[geocentrism] Re: Evolution

  • From: Paul Deema <paul_deema@xxxxxxxxxxx>
  • To: Geocentrism@xxxxxxxxxxxxx
  • Date: Fri, 21 Sep 2007 14:59:22 +0000 (GMT)

Martin S
First, the response to criticism of M Behe's Mouse Trap analogy. I went to 
http://www.discovery.org/scripts/viewDB/index.php?command=view&id=442 as you 
suggested and read some of it, enough to know that I was never going to be able 
to competently assess its content.
I did notice something however which caused me to go back to the top and check 
the origins. What I found was that the refutation was written by M Behe. 
Essentially, it's simply him stating that what he had said originally was 
correct. Then I noticed the sponsor -- Discovery Institute! I thought that you 
were directing me to a corroborating mainstream source. At the very least, 
someone other than the original author. I'm sorry but this is never going to 
sway me, even without my current well earned suspicion of anything from DI, 
CSR, AiG etc.
Now to Baraminology. I snipped this from Wikipedia.
http://en.wikipedia.org/wiki/Baraminology
Baramin Distance
To refine this method, the concept of "Baramin Distance" was proposed. The 
initial study by Robinson and Cavanaugh tested several methods on the including 
genetic tests and Catarrhine primates, tests based on ecology and morphology. 
However, one criterion for determining a baramin is whether scripture says the 
two groups are separate,[4] so methods that did not separate humans from 
primates were rejected.[5]
Criticism
Baraminology is not accepted by the scientific community. It has been heavily 
criticized for its lack of rigorous tests, and post-study rejection of data to 
make it better fit the desired findings.[6] Baraminology has not produced any 
peer-reviewed scientific research,[7] nor is any word beginning with "baramin" 
found in Biological Abstracts, which has complete coverage of zoology and 
botany since 1924.[8]
Instead, universal common descent is a well-established and tested scientific 
theory[9] that proposes all life derived from a common ancestor.[9] However, 
both cladistics (the field devoted to investigations of common descent) and the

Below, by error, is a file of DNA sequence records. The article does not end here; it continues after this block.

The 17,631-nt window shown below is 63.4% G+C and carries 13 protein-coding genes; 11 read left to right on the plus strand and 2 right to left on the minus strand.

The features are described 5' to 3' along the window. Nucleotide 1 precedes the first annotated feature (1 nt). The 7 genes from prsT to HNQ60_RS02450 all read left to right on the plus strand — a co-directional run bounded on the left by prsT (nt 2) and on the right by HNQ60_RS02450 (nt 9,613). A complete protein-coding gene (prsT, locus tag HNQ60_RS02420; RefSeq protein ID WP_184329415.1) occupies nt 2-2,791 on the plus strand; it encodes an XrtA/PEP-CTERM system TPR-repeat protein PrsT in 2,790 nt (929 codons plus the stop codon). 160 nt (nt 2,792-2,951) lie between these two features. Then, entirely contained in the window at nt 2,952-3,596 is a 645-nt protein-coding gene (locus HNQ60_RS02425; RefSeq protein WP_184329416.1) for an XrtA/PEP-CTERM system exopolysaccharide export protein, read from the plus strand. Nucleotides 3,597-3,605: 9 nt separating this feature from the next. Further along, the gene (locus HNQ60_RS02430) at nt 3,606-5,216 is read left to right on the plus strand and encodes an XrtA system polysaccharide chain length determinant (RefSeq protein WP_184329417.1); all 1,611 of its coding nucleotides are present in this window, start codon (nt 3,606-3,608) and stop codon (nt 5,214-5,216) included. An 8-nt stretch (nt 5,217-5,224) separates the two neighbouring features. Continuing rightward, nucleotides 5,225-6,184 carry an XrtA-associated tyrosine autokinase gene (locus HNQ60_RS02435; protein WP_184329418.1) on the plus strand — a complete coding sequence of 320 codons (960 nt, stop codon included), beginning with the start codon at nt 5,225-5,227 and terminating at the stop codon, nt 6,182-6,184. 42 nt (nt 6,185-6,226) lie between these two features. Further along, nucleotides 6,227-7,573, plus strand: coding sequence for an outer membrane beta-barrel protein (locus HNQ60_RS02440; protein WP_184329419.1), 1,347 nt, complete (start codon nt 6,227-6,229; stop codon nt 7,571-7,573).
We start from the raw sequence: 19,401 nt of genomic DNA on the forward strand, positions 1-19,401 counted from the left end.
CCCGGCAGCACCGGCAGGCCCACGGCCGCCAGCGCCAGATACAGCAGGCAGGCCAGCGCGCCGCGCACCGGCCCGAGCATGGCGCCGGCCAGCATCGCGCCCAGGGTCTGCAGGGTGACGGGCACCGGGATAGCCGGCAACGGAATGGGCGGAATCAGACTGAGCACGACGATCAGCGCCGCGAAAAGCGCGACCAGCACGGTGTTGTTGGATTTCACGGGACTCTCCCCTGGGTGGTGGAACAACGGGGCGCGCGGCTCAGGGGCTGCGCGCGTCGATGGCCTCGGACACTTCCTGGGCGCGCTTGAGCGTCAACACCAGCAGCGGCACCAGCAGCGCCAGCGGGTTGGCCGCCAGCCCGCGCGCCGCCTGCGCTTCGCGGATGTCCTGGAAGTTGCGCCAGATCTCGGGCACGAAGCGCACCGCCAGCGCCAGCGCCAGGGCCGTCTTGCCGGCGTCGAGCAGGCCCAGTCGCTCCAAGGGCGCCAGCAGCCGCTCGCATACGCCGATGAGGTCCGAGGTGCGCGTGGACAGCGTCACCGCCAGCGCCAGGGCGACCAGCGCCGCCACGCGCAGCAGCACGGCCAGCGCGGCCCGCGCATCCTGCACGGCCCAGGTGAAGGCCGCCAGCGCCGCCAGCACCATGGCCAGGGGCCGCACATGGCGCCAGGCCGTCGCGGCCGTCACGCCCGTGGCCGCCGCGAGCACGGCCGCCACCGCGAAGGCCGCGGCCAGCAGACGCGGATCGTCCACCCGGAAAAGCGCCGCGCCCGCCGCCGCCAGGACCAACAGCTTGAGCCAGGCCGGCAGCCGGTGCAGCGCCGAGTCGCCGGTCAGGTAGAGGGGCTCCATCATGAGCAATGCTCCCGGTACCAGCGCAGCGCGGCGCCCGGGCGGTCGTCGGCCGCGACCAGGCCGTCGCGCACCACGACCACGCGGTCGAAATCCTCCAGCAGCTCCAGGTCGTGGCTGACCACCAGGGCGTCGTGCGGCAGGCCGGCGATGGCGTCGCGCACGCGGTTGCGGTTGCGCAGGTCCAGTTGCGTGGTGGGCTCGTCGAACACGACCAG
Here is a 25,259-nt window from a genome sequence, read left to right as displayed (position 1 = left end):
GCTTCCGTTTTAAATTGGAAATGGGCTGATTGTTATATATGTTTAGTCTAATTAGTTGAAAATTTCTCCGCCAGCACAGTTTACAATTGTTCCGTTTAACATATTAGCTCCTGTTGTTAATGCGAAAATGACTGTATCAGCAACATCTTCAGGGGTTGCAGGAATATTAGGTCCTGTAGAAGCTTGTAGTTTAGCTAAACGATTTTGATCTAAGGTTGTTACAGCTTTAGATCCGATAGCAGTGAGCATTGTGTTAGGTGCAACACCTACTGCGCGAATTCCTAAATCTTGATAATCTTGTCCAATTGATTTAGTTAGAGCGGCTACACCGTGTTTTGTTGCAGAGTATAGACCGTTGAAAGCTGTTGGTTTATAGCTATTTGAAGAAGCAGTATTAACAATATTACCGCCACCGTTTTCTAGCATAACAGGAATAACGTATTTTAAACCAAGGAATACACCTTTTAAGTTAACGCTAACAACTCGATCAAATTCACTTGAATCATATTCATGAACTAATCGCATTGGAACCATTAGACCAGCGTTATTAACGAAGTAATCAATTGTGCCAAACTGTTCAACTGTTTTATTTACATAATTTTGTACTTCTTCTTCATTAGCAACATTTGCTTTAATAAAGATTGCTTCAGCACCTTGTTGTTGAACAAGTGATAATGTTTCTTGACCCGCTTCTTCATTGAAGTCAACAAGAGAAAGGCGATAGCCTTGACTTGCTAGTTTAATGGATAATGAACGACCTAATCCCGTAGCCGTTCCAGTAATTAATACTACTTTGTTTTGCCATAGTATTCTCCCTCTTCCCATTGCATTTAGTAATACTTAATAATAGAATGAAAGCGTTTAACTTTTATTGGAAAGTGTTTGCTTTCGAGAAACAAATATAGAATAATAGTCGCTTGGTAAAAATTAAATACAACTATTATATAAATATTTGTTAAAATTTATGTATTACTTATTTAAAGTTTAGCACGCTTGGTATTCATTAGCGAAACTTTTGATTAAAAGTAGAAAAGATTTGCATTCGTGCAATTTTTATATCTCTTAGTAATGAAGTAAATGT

scientific consensus on transitional fossils are rejected by 
baraminologists.[10]
I'm afraid that I'm in agreement with Wiki.
It is not that I am automatically dismissive of anything from the above 
mentioned groups. It is just that if they were publishing good science, there 
would be much wider agreement. It is as though these people believe that there 
are alternative truths. It is Lysenko all over again.
I found this on AiG.
http://www.answersingenesis.org/articles/am/v2/n2/two-of-every-kind
Based on my own biological research into created kinds, I would be even bolder 
than Nelson. Over the past decade, I have worked to develop new methods of 
studying created kinds using statistics.8 This research is still very new and 
preliminary, but a pattern is beginning to emerge. For land animals and birds, 
the created kind most often corresponds to the conventional classification rank 
called "family," which includes many species. There is evidence that the camel, 
horse, cat, dog, penguin, and iguana families are each a created kind.9 Like 
Nelson, I would put the coyote, wolf, jackal, and dog in the same kind, and I 
would include the fox. I would put the lion and house cat in another kind, and 
the llama and camel in yet another kind. Today these species (i.e., llama and 
camel) look amazingly different, but they seem to have been generated after the 
Flood from information already present within their parent kind. Lions, 
coyotes, and dromedary camels
 were probably not on the Ark but were born to parents within the cat, dog, and 
camel kinds.
Again there is the Biblical reference. This is not science. I don't care 
particularly if this is taught in Sunday School or preached from the pulpit as 
religion, but it is not science.
Sternberg however, is another matter.
A good place to start is this link concerning the treatment Sternberg received 
for publishing Dembski back in August 2004: 
I believe you've made a fair case here -- he does seem to have been roughly 
treated, at least from this single source anyway. If the material submitted, 
and in this case -- published -- meets the definition of science, there should 
not be any impediment to publishing. After all, if he is judged by his peers to 
be talking a lot of cobblers, then it is done in public and he will be publicly 
criticised. Most all revolutionaries are criticised publicly, and that is fair 
enough. An establishment which blows with every breath of change is worthless. 
New theories must earn their berth.
In this vein also, I've asked elsewhere but got no response -- do you know why 
A E Wilder-Smith seems not to cast a shadow in the secular world despite his 
three doctorates, while in biblically sanctioned venues he seems to be lionised?
Also, have you checked your Uni-Pixel mailbox recently?
Paul D
PS Apologies for the font sizes -- Wordpad, Yahoo!, and AiG in concert seem to 
have conspired against me and I haven't the time to re-edit the whole thing.


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